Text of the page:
About Kartchner Caverns State Park

Kartchner Caverns is a stunning limestone cavern system in Southeastern Arizona discovered in 1974 by two amateur cavers from Tucson. It is host to world-class cave formations considered to be the best of their kind in the world.

Discovered by explorers Randy Tufts and Gary Tenen, the cave was kept a secret for 14 years to protect it from vandalism and exploitation and to ensure the survival of its delicate ecosystem. Kartchner Caverns is a wet living cave into which water still percolates from the surface above and calcium carbonate features are still growing. It has an unusually wide variety of brilliantly colored cave formations, including the longest known Soda Straw stalactite formation in the world.

The contrast between the cave's natural 99%+ relative humidity and the dry desert climate above makes this cave particularly vulnerable. Unmonitored air exchange could quickly destroy the cave's delicate ecosystem, halt speleothem growth and diminish the cave's natural beauty.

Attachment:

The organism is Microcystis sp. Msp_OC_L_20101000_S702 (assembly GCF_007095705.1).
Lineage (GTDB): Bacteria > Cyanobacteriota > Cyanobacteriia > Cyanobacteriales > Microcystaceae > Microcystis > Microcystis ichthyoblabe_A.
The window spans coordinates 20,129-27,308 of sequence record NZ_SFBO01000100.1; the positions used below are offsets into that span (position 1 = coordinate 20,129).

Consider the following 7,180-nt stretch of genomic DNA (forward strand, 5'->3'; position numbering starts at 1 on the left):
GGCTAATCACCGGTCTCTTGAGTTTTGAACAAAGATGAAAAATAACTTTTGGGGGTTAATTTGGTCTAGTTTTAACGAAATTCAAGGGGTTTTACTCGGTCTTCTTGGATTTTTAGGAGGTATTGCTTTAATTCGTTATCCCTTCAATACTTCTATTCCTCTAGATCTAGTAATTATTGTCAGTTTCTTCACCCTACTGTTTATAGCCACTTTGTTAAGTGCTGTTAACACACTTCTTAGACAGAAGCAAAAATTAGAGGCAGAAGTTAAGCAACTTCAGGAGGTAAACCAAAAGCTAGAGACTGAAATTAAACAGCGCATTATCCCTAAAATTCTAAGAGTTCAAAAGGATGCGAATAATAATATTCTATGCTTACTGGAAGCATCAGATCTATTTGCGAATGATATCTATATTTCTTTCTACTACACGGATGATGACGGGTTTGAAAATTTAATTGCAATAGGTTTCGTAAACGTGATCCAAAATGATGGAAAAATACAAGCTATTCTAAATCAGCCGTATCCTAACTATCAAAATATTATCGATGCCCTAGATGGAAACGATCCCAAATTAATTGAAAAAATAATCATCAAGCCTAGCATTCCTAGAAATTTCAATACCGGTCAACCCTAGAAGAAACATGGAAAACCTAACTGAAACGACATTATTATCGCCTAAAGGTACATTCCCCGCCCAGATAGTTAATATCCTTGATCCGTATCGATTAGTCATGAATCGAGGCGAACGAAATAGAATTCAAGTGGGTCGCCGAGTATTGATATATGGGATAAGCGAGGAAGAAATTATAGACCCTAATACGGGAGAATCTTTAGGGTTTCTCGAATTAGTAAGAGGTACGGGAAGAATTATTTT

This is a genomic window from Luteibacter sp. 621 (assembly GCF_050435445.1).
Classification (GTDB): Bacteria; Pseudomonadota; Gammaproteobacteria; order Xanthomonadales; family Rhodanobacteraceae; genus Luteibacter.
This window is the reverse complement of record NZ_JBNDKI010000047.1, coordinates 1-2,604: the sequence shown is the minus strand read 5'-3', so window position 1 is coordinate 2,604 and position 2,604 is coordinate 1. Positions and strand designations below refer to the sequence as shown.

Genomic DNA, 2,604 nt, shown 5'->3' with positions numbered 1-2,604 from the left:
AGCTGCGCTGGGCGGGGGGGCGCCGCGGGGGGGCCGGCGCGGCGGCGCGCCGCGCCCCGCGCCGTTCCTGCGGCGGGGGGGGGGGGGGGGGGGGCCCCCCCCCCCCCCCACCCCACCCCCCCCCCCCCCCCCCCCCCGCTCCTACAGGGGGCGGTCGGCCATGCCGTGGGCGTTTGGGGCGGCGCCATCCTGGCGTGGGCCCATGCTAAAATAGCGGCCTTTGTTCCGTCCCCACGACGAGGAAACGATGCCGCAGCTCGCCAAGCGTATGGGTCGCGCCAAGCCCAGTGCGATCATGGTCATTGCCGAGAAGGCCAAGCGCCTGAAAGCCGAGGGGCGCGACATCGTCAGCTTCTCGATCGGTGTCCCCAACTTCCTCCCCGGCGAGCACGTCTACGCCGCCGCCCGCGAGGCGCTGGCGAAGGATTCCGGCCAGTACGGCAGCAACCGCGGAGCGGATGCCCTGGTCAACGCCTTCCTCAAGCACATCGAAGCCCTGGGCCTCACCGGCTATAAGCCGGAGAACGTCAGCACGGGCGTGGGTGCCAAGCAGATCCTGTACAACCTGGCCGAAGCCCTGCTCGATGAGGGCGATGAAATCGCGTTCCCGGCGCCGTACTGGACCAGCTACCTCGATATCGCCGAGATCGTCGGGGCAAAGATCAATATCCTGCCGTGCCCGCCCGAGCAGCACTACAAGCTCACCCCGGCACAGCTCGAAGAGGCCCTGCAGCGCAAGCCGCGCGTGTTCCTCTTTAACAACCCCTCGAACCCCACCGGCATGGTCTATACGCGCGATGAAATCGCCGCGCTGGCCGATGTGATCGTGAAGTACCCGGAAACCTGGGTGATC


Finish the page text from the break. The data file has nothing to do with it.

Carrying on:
Due to the caverns location in the middle of a transition zone between the Sonoran Desert and the Chihuahuan Desert there is a great difference between the annual evaporation rate on the surface (65 inches) and the evaporation inside the cave that averages a scant .08 inches per year. The rate of evaporation on the outside is 800 times greater than the rate inside the cave.

Admission of outside air into the cave would deplete the entire annual supply of moisture to the cave almost immediately. Therefore, reducing the potential for increased air exchange was paramount in the development of Kartchner Caverns to maintain the moist microclimate of the cave. Therefore, reducing the potential for increased air exchange was paramount in the development of Kartchner Caverns to maintain the moist microclimate of the cave and keep it alive.

The staff at Kartchner has been keeping meticulous records since cave preliminary development began in 1991. To aid researchers, there are 22 environmental monitoring stations that measure air temperature, relative humidity, evaporation rates, air trace gases and airflow in the cave 24 hours per day.

Then as now, the cave depends on the stewardship and commitment of the best scientists and cave developers in the world to ensure its survival.



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